Analysis: Xi’s next premier faces tough task reviving Chinese economy

BEIJING, Oct 24 (Reuters) – China’s next president, who will take office in March, will have few options but to step up stimulus to revive an economy battered by COVID-19, policy analysts and Analysts said on Monday, as the revelations of Xi Jinping’s new ruling party have hit the market.

On Sunday, Xi was approved for a third term as president and introduced a Politburo Loyalty Committee made up of loyalists including Li Qiang, the head of the Shanghai Communist Party who is who will now succeed Li Keqiang as president.

Li Qiang will have the task of driving growth to prevent widespread job losses that could undermine public stability, at a time when Xi is focusing more on security.

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He will inherit an economy, the world’s second-largest, that has been dragged down by strong anti-COVID measures and a growing economic crisis, while hopes for any meaningful change have dwindled as communists take over. managing the economy.

On Monday, Hong Kong stocks fell, Chinese stocks fell and the yuan weakened after a new move by China’s top government fueled fears that Xi would double down on inflation-causing inflation forecasts.

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“The COVID-19 restrictions will not be fully loosened anytime soon, the property sector will not deliver soon, the exchange rate has been completely wiped out, undermining the confidence of investors, ” said the source on condition of anonymity.

“The members of the new economy will have a few options and start sizeable incentives next year to support the economy, focusing on investing in large projects,” the source added.

China’s economic kingpin, Liu He, a US-trained economist seen as the mastermind behind the early reforms, will be replaced by He Lifeng, another Xi acolyte. The central bank’s reformist leader, Yi Gang, may lose his job when he reaches mandatory retirement age in 2023, Reuters reported.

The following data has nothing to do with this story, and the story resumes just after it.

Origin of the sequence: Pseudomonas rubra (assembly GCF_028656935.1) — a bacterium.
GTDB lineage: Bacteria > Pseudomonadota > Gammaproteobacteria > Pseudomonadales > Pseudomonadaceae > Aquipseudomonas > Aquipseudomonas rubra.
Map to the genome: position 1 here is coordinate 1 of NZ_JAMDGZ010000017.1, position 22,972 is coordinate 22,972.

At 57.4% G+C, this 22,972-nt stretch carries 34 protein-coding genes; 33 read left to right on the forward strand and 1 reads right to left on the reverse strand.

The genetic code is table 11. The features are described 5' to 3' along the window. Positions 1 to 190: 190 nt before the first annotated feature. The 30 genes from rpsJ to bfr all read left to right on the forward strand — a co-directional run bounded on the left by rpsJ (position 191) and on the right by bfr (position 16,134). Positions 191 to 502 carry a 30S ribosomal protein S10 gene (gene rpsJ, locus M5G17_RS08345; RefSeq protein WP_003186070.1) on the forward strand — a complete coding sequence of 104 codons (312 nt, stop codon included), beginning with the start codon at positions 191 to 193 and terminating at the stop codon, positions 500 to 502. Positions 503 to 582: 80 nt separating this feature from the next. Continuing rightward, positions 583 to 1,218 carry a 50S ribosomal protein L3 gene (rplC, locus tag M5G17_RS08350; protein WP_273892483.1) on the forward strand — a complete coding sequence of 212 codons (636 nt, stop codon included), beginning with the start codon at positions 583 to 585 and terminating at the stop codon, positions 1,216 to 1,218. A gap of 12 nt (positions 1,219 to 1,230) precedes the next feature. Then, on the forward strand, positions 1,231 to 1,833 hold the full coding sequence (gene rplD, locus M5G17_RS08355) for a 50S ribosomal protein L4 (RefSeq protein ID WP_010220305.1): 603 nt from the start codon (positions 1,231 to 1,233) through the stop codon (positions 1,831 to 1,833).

Li Qiang’s performance surprised many policy analysts who pointed to Shanghai’s poor handling of the COVID-19 crisis that led to its two-month lockdown of 25 million people, and his lack of experience in national economic operations.

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“What we need to do urgently is to revive the economy,” Jia Kang, former head of the China Academy of New Supply-Side Economics, told Reuters.

“We are facing the problem of declining expectations and confidence and it is meaningless if we cannot revive the economy,” Jia said.


Xi’s push for a state-funded, market-driven economy could undermine his long-term goal of turning China into a global superpower by mid-century, policy analysts and analysts said.

China’s economic miracle began in 1978 when Deng Xiaoping began a historic revolution, allowing more companies to develop and open the economy to foreign investment.

“With national security rising to the top amid rising geopolitical risks, how to strike a balance between development and security may be one of the most important questions for leaders in ‘years to come,’ Citi analysts wrote after Xi unveiled his new team. .

After government data on Monday showed a faster-than-expected recovery in the third quarter, investors will look for key forecast indicators from the Politburo meeting at the annual Central Economic Work Conference, the second of which expected in December.

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In September, China’s unemployment rate in urban areas rose to 5.5%, the highest since June, as COVID-19 curbs damaged businesses, and the unemployment rate for jobseekers in the middle 16 and 24 and 17.9%.

China continues to miss its annual growth target of around 5.5% – a new Reuters poll forecasts 2022 growth at 3.2%. Polls show that China’s growth could reach 5.0% in 2023, with a small contribution from the country.

Xi’s selection of a standing committee upset investors who had hoped he would keep some reform-minded leaders, including former Guangdong Party chief Wang Yang.

Alvin Tan, head of Asia FX Strategy at RBC Capital Markets in Singapore, said, “There is likely to be more respect for Xi Jinping’s ideas on how to move the country and the economy forward.”

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Reporting by Kevin Yao Editing by Tony Munroe and Andrew Heavens

Our principles: Thomson Reuters Trust Principles.


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